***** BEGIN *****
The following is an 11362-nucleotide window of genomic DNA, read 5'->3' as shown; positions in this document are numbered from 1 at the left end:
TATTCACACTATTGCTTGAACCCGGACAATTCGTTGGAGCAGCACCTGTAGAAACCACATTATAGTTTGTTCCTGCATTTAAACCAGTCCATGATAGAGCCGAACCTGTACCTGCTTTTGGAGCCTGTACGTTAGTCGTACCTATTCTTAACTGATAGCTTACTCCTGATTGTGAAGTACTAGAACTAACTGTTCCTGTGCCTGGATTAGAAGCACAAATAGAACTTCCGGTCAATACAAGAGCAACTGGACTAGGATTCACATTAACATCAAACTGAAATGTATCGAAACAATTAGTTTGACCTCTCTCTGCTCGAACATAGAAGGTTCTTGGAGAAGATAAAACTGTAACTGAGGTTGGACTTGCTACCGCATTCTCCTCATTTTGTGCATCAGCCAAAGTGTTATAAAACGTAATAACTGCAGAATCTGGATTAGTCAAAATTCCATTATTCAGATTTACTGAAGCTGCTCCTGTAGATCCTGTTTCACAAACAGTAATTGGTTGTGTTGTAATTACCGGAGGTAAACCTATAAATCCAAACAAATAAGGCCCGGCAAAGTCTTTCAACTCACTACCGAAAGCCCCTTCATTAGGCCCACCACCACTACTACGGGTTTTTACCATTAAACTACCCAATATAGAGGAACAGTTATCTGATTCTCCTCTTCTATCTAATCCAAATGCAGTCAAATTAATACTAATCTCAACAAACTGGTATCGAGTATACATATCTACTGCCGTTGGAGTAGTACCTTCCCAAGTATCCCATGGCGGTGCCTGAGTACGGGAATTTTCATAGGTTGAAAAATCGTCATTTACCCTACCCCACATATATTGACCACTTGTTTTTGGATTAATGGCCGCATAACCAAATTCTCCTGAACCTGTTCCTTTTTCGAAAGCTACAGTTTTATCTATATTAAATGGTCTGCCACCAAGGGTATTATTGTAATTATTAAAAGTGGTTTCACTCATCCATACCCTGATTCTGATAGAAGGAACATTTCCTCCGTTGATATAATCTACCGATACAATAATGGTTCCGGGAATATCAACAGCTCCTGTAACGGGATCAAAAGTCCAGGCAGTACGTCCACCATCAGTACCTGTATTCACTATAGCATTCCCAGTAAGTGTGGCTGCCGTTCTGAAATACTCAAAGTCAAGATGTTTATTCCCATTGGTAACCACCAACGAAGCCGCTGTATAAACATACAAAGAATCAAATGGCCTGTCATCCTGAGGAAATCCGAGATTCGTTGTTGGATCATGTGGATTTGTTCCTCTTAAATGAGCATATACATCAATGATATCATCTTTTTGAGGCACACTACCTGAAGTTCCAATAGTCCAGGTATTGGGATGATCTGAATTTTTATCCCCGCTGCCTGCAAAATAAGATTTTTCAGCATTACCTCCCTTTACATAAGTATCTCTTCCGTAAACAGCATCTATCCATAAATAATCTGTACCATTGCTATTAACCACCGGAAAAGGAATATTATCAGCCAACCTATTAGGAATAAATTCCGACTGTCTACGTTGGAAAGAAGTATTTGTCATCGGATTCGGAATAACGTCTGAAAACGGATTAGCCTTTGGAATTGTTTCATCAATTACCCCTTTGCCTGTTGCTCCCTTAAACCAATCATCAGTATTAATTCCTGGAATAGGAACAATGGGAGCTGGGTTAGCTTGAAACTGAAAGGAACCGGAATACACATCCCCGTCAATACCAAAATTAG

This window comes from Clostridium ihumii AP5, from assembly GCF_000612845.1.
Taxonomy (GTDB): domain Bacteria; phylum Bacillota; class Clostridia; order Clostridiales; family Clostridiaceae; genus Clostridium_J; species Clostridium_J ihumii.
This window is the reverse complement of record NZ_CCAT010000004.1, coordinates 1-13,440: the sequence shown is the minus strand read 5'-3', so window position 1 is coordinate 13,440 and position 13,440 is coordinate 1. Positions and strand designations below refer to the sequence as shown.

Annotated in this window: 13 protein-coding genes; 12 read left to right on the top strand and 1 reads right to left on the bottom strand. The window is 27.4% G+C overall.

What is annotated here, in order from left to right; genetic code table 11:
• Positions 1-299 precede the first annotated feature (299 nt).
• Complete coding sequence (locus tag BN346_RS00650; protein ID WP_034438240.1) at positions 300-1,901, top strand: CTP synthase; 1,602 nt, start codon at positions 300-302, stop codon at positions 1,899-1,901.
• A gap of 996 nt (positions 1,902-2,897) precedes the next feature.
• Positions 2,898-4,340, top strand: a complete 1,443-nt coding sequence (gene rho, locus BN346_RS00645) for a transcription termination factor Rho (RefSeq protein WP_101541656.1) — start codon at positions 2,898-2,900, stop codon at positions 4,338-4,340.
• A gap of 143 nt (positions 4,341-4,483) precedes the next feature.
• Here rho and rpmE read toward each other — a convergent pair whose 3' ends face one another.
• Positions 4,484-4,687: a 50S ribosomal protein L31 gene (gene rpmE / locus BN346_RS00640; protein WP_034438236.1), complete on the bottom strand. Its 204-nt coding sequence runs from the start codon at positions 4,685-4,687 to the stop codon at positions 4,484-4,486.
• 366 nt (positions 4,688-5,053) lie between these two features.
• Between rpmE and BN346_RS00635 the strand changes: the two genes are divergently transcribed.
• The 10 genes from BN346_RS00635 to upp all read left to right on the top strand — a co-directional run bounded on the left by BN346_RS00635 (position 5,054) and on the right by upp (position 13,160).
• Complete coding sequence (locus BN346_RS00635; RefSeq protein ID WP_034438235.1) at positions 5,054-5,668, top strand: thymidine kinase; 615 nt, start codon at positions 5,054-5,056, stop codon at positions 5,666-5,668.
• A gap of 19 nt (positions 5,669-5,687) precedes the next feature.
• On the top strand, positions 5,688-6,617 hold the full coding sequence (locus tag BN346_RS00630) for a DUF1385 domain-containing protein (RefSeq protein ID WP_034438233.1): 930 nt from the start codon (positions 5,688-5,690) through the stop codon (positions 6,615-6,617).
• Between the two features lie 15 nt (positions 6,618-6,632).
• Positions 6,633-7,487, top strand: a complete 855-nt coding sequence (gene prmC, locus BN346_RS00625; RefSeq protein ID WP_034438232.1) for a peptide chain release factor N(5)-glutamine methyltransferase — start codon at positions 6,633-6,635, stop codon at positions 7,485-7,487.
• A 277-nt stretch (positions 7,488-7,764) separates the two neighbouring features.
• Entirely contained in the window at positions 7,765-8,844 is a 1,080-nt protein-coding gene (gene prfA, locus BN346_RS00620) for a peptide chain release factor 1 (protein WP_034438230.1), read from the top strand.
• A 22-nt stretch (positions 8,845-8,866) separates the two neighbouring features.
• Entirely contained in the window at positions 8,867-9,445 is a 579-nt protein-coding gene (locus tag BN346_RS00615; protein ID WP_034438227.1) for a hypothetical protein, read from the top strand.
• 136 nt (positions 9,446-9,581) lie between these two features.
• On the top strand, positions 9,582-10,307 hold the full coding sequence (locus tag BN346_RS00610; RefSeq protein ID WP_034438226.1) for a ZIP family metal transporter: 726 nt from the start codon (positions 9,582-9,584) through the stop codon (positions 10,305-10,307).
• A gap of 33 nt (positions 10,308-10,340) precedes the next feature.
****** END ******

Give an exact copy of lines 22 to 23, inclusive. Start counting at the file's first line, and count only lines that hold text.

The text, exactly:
• Positions 6,633-7,487, top strand: a complete 855-nt coding sequence (gene prmC, locus BN346_RS00625; RefSeq protein ID WP_034438232.1) for a peptide chain release factor N(5)-glutamine methyltransferase — start codon at positions 6,633-6,635, stop codon at positions 7,485-7,487.
• A 277-nt stretch (positions 7,488-7,764) separates the two neighbouring features.